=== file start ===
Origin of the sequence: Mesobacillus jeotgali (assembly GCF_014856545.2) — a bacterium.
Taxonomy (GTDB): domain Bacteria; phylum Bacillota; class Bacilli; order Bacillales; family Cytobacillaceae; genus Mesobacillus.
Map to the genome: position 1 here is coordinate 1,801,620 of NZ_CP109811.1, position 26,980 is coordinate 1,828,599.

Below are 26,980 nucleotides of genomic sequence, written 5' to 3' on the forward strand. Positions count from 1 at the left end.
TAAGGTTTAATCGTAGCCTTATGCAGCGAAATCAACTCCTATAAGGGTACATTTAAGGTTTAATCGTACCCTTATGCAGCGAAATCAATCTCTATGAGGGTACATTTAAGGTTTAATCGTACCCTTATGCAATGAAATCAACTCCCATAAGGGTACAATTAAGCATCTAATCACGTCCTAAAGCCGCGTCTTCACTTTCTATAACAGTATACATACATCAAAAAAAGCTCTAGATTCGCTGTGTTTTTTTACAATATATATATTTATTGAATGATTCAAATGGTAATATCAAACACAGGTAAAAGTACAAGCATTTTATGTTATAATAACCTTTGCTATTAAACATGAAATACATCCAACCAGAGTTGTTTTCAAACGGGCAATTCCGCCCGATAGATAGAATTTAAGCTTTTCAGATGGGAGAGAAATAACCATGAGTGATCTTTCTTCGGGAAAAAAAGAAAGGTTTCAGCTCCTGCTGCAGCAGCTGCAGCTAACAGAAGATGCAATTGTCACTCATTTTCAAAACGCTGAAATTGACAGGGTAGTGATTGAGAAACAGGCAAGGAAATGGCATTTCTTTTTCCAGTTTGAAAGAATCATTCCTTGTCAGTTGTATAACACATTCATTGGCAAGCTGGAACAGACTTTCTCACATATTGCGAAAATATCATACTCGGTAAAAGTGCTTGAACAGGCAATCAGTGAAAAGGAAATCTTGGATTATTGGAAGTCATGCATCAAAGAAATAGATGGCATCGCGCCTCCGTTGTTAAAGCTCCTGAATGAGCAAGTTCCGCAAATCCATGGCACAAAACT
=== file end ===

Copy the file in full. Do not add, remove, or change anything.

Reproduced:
Origin of the sequence: Mesobacillus jeotgali (assembly GCF_014856545.2) — a bacterium.
Taxonomy (GTDB): domain Bacteria; phylum Bacillota; class Bacilli; order Bacillales; family Cytobacillaceae; genus Mesobacillus.
Map to the genome: position 1 here is coordinate 1,801,620 of NZ_CP109811.1, position 26,980 is coordinate 1,828,599.

Below are 26,980 nucleotides of genomic sequence, written 5' to 3' on the forward strand. Positions count from 1 at the left end.
TAAGGTTTAATCGTAGCCTTATGCAGCGAAATCAACTCCTATAAGGGTACATTTAAGGTTTAATCGTACCCTTATGCAGCGAAATCAATCTCTATGAGGGTACATTTAAGGTTTAATCGTACCCTTATGCAATGAAATCAACTCCCATAAGGGTACAATTAAGCATCTAATCACGTCCTAAAGCCGCGTCTTCACTTTCTATAACAGTATACATACATCAAAAAAAGCTCTAGATTCGCTGTGTTTTTTTACAATATATATATTTATTGAATGATTCAAATGGTAATATCAAACACAGGTAAAAGTACAAGCATTTTATGTTATAATAACCTTTGCTATTAAACATGAAATACATCCAACCAGAGTTGTTTTCAAACGGGCAATTCCGCCCGATAGATAGAATTTAAGCTTTTCAGATGGGAGAGAAATAACCATGAGTGATCTTTCTTCGGGAAAAAAAGAAAGGTTTCAGCTCCTGCTGCAGCAGCTGCAGCTAACAGAAGATGCAATTGTCACTCATTTTCAAAACGCTGAAATTGACAGGGTAGTGATTGAGAAACAGGCAAGGAAATGGCATTTCTTTTTCCAGTTTGAAAGAATCATTCCTTGTCAGTTGTATAACACATTCATTGGCAAGCTGGAACAGACTTTCTCACATATTGCGAAAATATCATACTCGGTAAAAGTGCTTGAACAGGCAATCAGTGAAAAGGAAATCTTGGATTATTGGAAGTCATGCATCAAAGAAATAGATGGCATCGCGCCTCCGTTGTTAAAGCTCCTGAATGAGCAAGTTCCGCAAATCCATGGCACAAAACT